Revisit the late 1800s and discover what life was like at the turn of the century in Jefferson County, Kansas.


Hours

Self-guided tour year-round, dawn to dusk.
Guided tours and research library May-Sep, Sat 1 - 5 pm, Sun 1:30 – 5:30 pm, or by appointment.
Research library October - April, Sat 1 - 5 pm.

Contact Information

703 Walnut St
(US Highway 59)
Oskaloosa, KS 66066
Phone: 785-863-2070
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Location Type

Museum
Interpretive Signs
Walking Tours

Site Info

Research Library

The Jefferson County Historical Society has moved structures from around the county to Old Jefferson Town in Oskaloosa, Kansas, a nearly 10 acre park that includes a blacksmith shop, jail, general store, chapel, school house, Victorian home, and the John Steuart Curry boyhood home & museum. Also housed at Old Jefferson Town are the genealogical research building, a bandstand, and a native grass prairie.

Plans for this "Village of Yesteryear" began in 1967 when the Jefferson County Historical Society accepted a gift of four and a half acres from Bill and Betty Leech. The first buildings were moved to the site in 1970.

Although the displays in most of the buildings at Old Jefferson Town are similar to those seen in county historical museums throughout Kansas, there are a few standout attractions:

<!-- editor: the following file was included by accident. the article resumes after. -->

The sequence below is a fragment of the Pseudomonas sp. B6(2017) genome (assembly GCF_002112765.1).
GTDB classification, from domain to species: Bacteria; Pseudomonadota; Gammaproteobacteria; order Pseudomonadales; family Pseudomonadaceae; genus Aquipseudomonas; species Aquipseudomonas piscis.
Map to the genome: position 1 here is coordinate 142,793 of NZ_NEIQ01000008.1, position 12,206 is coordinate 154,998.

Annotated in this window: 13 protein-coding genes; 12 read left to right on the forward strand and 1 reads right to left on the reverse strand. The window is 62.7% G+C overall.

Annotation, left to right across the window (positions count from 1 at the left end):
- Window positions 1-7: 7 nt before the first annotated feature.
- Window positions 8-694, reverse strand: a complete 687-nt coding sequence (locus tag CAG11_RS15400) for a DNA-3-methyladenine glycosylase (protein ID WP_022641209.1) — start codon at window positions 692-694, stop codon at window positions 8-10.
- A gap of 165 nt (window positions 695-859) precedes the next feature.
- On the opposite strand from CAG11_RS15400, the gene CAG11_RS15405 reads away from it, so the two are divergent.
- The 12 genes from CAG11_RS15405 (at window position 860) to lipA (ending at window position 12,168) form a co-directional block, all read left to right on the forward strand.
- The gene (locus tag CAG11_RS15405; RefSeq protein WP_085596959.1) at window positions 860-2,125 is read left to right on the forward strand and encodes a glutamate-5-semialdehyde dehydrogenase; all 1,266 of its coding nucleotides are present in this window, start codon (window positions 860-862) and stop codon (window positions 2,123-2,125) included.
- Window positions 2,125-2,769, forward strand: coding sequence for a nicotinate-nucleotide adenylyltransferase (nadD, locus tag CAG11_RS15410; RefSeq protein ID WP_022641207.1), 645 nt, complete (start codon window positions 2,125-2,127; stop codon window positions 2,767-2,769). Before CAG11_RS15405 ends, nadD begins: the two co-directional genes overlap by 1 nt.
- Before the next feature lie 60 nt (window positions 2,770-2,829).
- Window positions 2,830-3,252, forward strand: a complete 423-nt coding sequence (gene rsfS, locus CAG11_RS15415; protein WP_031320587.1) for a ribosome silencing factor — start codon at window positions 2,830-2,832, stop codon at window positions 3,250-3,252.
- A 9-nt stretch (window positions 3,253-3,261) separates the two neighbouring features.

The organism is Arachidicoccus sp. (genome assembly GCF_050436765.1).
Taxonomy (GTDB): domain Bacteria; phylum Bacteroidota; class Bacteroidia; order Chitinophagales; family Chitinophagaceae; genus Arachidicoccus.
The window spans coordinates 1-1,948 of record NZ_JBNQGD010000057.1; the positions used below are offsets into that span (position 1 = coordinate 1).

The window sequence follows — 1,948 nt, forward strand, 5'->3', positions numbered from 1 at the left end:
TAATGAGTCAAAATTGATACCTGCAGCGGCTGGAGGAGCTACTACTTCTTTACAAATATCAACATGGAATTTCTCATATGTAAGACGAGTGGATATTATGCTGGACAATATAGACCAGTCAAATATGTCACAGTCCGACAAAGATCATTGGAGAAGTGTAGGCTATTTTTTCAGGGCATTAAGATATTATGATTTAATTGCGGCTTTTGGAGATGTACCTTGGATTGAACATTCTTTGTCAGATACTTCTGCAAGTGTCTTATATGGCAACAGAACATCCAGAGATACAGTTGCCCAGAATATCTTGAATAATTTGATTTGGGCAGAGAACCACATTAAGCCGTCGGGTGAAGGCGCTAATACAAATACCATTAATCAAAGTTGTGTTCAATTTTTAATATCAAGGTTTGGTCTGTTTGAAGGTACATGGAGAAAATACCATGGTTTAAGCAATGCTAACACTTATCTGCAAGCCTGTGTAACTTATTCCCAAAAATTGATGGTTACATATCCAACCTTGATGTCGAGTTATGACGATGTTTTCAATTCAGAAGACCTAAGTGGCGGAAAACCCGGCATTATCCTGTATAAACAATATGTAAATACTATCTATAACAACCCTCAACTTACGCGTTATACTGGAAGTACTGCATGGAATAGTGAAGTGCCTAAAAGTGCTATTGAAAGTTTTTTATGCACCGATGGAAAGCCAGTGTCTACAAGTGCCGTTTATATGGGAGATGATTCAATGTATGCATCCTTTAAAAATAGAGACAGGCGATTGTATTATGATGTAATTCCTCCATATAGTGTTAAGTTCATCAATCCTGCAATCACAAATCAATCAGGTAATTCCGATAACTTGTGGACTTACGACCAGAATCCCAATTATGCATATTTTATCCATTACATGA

The 1875 Bowstring Bridge was manufactured by the King Bridge Manufactory in Cleveland, Ohio, and originally crossed Rock Creek north of Meriden. In the 1950s, the bridge was moved near Valley Falls, and in 1975 the bridge was finally moved to Old Jefferson Town in Oskaloosa.

The Matt Frazier wind wagon sculpture illustrates the story of Samuel Peppard, a local blacksmith & wagon maker who was looking for adventure in 1860. He built a wagon with a mast and sail to take him to the gold fields in Colorado. Oskaloosa residents dubbed the wagon "Peppard's Folly." Peppard, Steve Randall, J. T. Forbes & Gid. Coldon started for Pike's Peak and made it within 100 miles of Denver before their wagon was broken apart by a whirlwind.

The John Steuart Curry Boyhood Home and Museum is devoted to the artist John Steuart Curry (1897-1946). Curry is best know for the murals he painted in the Kansas State Capitol in Topeka. Curry's 1900 boyhood home was move to the grounds in 1990. It includes Curry family memorabilia, some of Curry's sketches & ink drawings, and one original painting.

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